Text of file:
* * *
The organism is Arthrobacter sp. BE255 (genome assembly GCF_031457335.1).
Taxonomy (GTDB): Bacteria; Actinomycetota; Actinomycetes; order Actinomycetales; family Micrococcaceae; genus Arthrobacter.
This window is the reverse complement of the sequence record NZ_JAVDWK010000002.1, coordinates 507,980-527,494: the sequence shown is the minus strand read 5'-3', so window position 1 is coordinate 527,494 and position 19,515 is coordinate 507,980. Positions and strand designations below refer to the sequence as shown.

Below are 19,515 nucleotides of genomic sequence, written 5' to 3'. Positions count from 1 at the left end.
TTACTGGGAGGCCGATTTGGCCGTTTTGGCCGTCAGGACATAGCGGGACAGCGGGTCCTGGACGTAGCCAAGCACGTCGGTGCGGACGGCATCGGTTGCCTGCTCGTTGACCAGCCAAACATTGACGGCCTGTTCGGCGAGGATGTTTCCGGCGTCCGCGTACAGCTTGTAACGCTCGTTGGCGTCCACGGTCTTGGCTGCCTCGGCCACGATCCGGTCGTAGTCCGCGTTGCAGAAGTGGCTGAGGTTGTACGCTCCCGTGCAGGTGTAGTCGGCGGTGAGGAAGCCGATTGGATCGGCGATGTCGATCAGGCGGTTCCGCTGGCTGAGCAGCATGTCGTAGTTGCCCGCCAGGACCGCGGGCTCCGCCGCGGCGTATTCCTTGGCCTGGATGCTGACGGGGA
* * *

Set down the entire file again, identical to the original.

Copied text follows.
The organism is Arthrobacter sp. BE255 (genome assembly GCF_031457335.1).
Taxonomy (GTDB): Bacteria; Actinomycetota; Actinomycetes; order Actinomycetales; family Micrococcaceae; genus Arthrobacter.
This window is the reverse complement of the sequence record NZ_JAVDWK010000002.1, coordinates 507,980-527,494: the sequence shown is the minus strand read 5'-3', so window position 1 is coordinate 527,494 and position 19,515 is coordinate 507,980. Positions and strand designations below refer to the sequence as shown.

Below are 19,515 nucleotides of genomic sequence, written 5' to 3'. Positions count from 1 at the left end.
TTACTGGGAGGCCGATTTGGCCGTTTTGGCCGTCAGGACATAGCGGGACAGCGGGTCCTGGACGTAGCCAAGCACGTCGGTGCGGACGGCATCGGTTGCCTGCTCGTTGACCAGCCAAACATTGACGGCCTGTTCGGCGAGGATGTTTCCGGCGTCCGCGTACAGCTTGTAACGCTCGTTGGCGTCCACGGTCTTGGCTGCCTCGGCCACGATCCGGTCGTAGTCCGCGTTGCAGAAGTGGCTGAGGTTGTACGCTCCCGTGCAGGTGTAGTCGGCGGTGAGGAAGCCGATTGGATCGGCGATGTCGATCAGGCGGTTCCGCTGGCTGAGCAGCATGTCGTAGTTGCCCGCCAGGACCGCGGGCTCCGCCGCGGCGTATTCCTTGGCCTGGATGCTGACGGGGA